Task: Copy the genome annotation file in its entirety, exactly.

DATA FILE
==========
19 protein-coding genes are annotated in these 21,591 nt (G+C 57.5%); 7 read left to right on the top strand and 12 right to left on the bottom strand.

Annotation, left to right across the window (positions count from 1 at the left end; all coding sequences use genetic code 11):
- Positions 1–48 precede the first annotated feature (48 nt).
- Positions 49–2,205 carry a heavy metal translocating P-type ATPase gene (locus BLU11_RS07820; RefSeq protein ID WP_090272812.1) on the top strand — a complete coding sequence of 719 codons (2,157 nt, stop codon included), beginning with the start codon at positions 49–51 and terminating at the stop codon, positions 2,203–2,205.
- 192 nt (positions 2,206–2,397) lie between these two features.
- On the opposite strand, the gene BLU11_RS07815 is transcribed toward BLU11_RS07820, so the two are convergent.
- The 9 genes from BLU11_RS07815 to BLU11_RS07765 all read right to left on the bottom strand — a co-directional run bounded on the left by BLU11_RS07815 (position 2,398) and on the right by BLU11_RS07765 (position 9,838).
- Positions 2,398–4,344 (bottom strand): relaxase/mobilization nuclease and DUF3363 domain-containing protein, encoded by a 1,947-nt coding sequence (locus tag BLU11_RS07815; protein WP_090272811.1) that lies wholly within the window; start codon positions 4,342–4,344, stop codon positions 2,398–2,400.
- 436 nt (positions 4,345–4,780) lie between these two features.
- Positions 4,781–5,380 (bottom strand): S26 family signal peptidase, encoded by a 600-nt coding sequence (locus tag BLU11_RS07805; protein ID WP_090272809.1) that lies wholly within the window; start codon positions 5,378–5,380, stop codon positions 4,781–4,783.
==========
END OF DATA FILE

19 protein-coding genes are annotated in these 21,591 nt (G+C 57.5%); 7 read left to right on the top strand and 12 right to left on the bottom strand.

Annotation, left to right across the window (positions count from 1 at the left end; all coding sequences use genetic code 11):
- Positions 1–48 precede the first annotated feature (48 nt).
- Positions 49–2,205 carry a heavy metal translocating P-type ATPase gene (locus BLU11_RS07820; RefSeq protein ID WP_090272812.1) on the top strand — a complete coding sequence of 719 codons (2,157 nt, stop codon included), beginning with the start codon at positions 49–51 and terminating at the stop codon, positions 2,203–2,205.
- 192 nt (positions 2,206–2,397) lie between these two features.
- On the opposite strand, the gene BLU11_RS07815 is transcribed toward BLU11_RS07820, so the two are convergent.
- The 9 genes from BLU11_RS07815 to BLU11_RS07765 all read right to left on the bottom strand — a co-directional run bounded on the left by BLU11_RS07815 (position 2,398) and on the right by BLU11_RS07765 (position 9,838).
- Positions 2,398–4,344 (bottom strand): relaxase/mobilization nuclease and DUF3363 domain-containing protein, encoded by a 1,947-nt coding sequence (locus tag BLU11_RS07815; protein WP_090272811.1) that lies wholly within the window; start codon positions 4,342–4,344, stop codon positions 2,398–2,400.
- 436 nt (positions 4,345–4,780) lie between these two features.
- Positions 4,781–5,380 (bottom strand): S26 family signal peptidase, encoded by a 600-nt coding sequence (locus tag BLU11_RS07805; protein ID WP_090272809.1) that lies wholly within the window; start codon positions 5,378–5,380, stop codon positions 4,781–4,783.